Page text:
Steve Pokin has a knack for getting people to talk. Would you tell him your life story? (Photo by Dean Curtis)

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It's no surprise to me that not everyone wants to tell me their life's story.

In recent months, several people have declined my offer to write an in-depth profile of them.

The rejection has made me wonder how comfortable I would be sitting down with a journalist who wants to hear my story and tell it publicly in the way he or she —not me — chooses.

What parts would make me squirm? Embarrassed?

What parts might be hurtful to my wife and son?

Most certainly, I have not always been kind, considerate and thoughtful.

Would I include these less-than-flattering plot points of my life?

Thus far, Hal Higdon and Christie Love have opened up to me. Higdon is the chancellor of Ozarks Technical Community College; Love is pastor of The Connecting Grounds, the church she founded.

I've written in-depth profiles of them since the Hauxeda launched in February. I am grateful they trusted me to be fair in deciding what to include and what to leave out in my attempt to capture who they are today and the paths they've taken.

Among those who have declined, is writer Nancy Allen.

She is a best-selling author who has collaborated with the one-man publishing enterprise known as James Patterson, who is money-in-the-bank when it comes to fiction writing.

In addition, Allen was an assistant Greene County prosecuting attorney and an instructor at Missouri State University.

I heard Allen speak a few weeks ago at the Plaster Student Union on the Missouri State University campus. She has a new book out. It's written by her alone and called “Renegade.”

I set my sights on profiling her despite the fact she is prohibited from discussing the details of her partnership with Patterson. In choosing subjects, I try to avoid people who have designated multiple parts of their life as off limits.

(Although I make an exception if it's someone whose name happens to be known throughout the Ozarks and who remains, basically, a mystery.)

Allen is smart, funny, gracious and she occasionally cusses.

She told me “No” for a reason I had not foreseen.

Why have Steve Pokin write her life story when she might do so herself in the future for what could be a boatload of money?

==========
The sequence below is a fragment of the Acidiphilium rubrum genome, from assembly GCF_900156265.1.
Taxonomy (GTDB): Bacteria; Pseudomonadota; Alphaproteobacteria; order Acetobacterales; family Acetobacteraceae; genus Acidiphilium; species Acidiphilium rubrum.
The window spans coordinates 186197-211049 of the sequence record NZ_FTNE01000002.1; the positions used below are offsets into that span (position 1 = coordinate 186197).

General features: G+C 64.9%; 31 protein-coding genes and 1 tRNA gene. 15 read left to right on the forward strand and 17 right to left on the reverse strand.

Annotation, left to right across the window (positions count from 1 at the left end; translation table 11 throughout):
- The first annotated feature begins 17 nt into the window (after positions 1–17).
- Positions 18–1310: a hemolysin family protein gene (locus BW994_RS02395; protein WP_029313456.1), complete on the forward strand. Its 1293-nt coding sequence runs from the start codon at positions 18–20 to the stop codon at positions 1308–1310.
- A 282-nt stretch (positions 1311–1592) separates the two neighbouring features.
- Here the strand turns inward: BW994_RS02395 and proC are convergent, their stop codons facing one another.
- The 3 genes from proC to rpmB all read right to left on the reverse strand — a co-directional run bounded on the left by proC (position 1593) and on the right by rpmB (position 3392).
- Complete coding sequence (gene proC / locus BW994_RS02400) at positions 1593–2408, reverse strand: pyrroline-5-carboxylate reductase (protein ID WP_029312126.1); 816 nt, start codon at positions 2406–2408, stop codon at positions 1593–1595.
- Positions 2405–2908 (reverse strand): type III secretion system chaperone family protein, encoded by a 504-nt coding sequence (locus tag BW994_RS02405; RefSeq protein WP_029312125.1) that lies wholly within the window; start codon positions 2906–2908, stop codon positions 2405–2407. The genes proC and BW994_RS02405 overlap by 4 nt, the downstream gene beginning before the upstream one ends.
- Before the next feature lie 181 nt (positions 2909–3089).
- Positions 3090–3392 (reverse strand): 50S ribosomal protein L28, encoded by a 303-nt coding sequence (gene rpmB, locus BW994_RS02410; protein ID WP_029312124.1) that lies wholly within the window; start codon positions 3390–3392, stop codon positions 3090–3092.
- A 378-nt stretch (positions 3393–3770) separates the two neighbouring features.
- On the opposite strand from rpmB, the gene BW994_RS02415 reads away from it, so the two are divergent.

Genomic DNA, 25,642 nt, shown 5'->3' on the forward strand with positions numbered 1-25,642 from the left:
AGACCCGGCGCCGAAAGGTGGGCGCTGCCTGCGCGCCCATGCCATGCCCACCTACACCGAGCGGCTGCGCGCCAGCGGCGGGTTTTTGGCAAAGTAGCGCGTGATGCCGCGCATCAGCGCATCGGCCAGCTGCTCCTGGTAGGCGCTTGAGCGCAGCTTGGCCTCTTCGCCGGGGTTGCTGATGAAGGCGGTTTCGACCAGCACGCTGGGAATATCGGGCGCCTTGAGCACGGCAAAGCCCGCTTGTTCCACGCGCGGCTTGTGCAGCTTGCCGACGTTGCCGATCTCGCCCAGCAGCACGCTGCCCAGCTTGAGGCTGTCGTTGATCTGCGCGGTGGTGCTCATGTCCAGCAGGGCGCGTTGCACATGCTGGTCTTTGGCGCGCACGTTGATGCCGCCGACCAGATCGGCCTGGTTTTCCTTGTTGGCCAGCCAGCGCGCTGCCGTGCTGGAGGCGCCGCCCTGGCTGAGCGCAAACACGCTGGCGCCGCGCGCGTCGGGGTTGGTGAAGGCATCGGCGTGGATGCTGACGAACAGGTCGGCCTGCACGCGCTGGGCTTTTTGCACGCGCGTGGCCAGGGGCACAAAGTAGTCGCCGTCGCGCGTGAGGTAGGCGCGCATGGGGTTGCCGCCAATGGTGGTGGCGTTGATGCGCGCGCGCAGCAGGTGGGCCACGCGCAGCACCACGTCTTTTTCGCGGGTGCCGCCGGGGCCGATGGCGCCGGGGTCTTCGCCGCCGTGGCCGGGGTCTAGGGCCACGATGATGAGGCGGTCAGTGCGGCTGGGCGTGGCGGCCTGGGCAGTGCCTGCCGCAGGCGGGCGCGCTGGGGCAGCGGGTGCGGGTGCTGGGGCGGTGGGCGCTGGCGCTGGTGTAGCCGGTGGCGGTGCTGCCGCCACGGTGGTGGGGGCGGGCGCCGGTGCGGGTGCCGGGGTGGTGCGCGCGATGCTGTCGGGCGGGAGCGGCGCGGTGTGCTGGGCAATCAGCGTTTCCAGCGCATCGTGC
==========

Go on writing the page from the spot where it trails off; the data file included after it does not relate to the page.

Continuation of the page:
Makes sense.

John Lindell, lead pastor at James River Church in Ozark, has also declined.

I've been wanting to profile Lindell at least since we sat down together in his church office years ago and he covered several highlights of his remarkable life — but our discussion was off the record.

Similar to Allen, Lindell is likeable, has a keen sense of humor and is a gifted storyteller.

He knows that he and I don't read the Bible the same way; I shared that with him and I've occasionally shared my views on faith as a columnist.

Perhaps that's why Lindell does not want to share his life story with me — on the record, so that I would then be able to share it with you. His is a tale of perseverance and, as you might expect, faith.

Billy Long won't tell me his life story either

Billy Long won't tell me his life story either

Congressman Billy Long has also told me “No.”

I once criticized Long in a column for not being accessible to the general public and for ducking candidate forums. Maybe that's his reason.

Long is running for the U.S. Senate right now and maybe he thinks the stakes are too high for him.

Johnny Morris — founder of Bass Pro Shops, conservationist and one of the richest people in the nation — also has said, “Thanks but no thanks.”

A spokesman told me Morris prefers, instead, to talk about specific events and issues.
But that's not what I'm after. I'm after the story of his life.

I'm guessing Morris eventually will hire someone to write his story and the book will be phenomenally successful without being nuanced and without occasional shades of gray.

All lives have shades of gray where you find the details and surprises that drive a story.

A life has more than triumphs; it has challenges, moral ambiguities and regrets.

To be honest, I can't fully understand in advance why someone might not want to tell me their life story.

It could be that they have very good reasons not to do so.

I don't know what I don't know — meaning I have no idea what parts of a life have been deliberately hidden and will forever remain hidden.

With all that said, I am pursuing more profiles of local people. Some you might know and some you might not.

I'll do my best to listen and research. I'll let you know what I find out.

Steve Pokin

Steve Pokin writes the Pokin Around and The Answer Man columns for the Hauxeda. He also writes about criminal justice issues. He can be reached at His office line is 417-837-3661. More by Steve Pokin